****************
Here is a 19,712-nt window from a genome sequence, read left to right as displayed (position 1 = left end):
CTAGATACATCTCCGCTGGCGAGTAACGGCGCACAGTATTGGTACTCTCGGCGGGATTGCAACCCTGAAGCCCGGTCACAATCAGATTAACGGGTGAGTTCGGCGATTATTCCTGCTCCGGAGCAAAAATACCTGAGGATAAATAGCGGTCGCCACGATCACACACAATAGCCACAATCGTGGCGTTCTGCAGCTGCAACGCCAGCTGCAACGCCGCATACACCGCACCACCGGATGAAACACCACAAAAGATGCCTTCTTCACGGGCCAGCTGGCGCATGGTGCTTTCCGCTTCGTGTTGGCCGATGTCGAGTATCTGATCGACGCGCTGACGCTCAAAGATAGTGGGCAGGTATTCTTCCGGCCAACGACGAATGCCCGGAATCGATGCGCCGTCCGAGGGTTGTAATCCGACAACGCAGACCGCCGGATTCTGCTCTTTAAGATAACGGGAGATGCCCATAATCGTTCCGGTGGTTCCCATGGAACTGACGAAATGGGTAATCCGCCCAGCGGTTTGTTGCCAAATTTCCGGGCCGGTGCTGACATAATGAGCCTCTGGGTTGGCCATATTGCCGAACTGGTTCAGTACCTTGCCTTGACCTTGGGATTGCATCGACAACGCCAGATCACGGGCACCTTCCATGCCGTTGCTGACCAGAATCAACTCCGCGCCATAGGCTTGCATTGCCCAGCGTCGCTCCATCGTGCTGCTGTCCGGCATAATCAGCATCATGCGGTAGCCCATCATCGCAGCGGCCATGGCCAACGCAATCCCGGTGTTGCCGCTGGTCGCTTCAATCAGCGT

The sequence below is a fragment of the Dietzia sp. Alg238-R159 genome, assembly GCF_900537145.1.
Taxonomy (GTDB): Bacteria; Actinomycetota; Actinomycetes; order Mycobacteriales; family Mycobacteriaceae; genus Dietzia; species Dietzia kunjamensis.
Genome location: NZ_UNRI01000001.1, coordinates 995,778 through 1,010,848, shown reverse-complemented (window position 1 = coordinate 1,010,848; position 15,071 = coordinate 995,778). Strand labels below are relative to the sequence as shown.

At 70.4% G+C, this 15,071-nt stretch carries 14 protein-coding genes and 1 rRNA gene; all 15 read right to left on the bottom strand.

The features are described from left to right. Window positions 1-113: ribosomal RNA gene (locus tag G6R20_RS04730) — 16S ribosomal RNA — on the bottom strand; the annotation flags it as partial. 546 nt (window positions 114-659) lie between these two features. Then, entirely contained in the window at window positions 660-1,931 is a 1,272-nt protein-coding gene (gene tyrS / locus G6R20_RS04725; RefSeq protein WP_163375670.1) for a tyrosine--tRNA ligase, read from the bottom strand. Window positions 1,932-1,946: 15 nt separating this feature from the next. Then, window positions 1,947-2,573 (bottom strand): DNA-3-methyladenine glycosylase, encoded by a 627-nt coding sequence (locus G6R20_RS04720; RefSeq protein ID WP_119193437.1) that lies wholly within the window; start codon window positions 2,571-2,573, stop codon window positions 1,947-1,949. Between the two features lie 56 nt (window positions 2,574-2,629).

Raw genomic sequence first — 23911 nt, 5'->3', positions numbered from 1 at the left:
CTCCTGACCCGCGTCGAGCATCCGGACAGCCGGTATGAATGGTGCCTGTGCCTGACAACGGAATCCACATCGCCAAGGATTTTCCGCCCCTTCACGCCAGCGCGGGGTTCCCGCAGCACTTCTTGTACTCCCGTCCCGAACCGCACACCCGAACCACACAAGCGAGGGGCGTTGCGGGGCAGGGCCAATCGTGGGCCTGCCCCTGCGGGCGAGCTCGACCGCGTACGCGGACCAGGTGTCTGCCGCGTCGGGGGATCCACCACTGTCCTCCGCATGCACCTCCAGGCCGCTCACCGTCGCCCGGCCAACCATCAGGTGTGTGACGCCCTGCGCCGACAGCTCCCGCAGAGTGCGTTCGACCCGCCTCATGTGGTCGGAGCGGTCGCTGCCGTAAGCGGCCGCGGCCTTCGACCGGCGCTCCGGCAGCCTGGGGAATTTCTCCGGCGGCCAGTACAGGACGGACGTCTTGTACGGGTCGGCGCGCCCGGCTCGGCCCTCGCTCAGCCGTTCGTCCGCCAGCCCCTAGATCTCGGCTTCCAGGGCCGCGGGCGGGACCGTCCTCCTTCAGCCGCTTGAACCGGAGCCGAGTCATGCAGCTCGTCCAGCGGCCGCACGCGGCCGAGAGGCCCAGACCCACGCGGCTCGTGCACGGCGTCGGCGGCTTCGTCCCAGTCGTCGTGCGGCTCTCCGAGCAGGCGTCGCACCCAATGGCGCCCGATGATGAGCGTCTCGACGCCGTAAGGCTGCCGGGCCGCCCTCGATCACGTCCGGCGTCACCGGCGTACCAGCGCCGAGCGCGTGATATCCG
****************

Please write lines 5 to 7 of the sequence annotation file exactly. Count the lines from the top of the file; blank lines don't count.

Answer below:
Genome location: NZ_UNRI01000001.1, coordinates 995,778 through 1,010,848, shown reverse-complemented (window position 1 = coordinate 1,010,848; position 15,071 = coordinate 995,778). Strand labels below are relative to the sequence as shown.

At 70.4% G+C, this 15,071-nt stretch carries 14 protein-coding genes and 1 rRNA gene; all 15 read right to left on the bottom strand.

The features are described from left to right. Window positions 1-113: ribosomal RNA gene (locus tag G6R20_RS04730) — 16S ribosomal RNA — on the bottom strand; the annotation flags it as partial. 546 nt (window positions 114-659) lie between these two features. Then, entirely contained in the window at window positions 660-1,931 is a 1,272-nt protein-coding gene (gene tyrS / locus G6R20_RS04725; RefSeq protein WP_163375670.1) for a tyrosine--tRNA ligase, read from the bottom strand. Window positions 1,932-1,946: 15 nt separating this feature from the next. Then, window positions 1,947-2,573 (bottom strand): DNA-3-methyladenine glycosylase, encoded by a 627-nt coding sequence (locus G6R20_RS04720; RefSeq protein ID WP_119193437.1) that lies wholly within the window; start codon window positions 2,571-2,573, stop codon window positions 1,947-1,949. Between the two features lie 56 nt (window positions 2,574-2,629).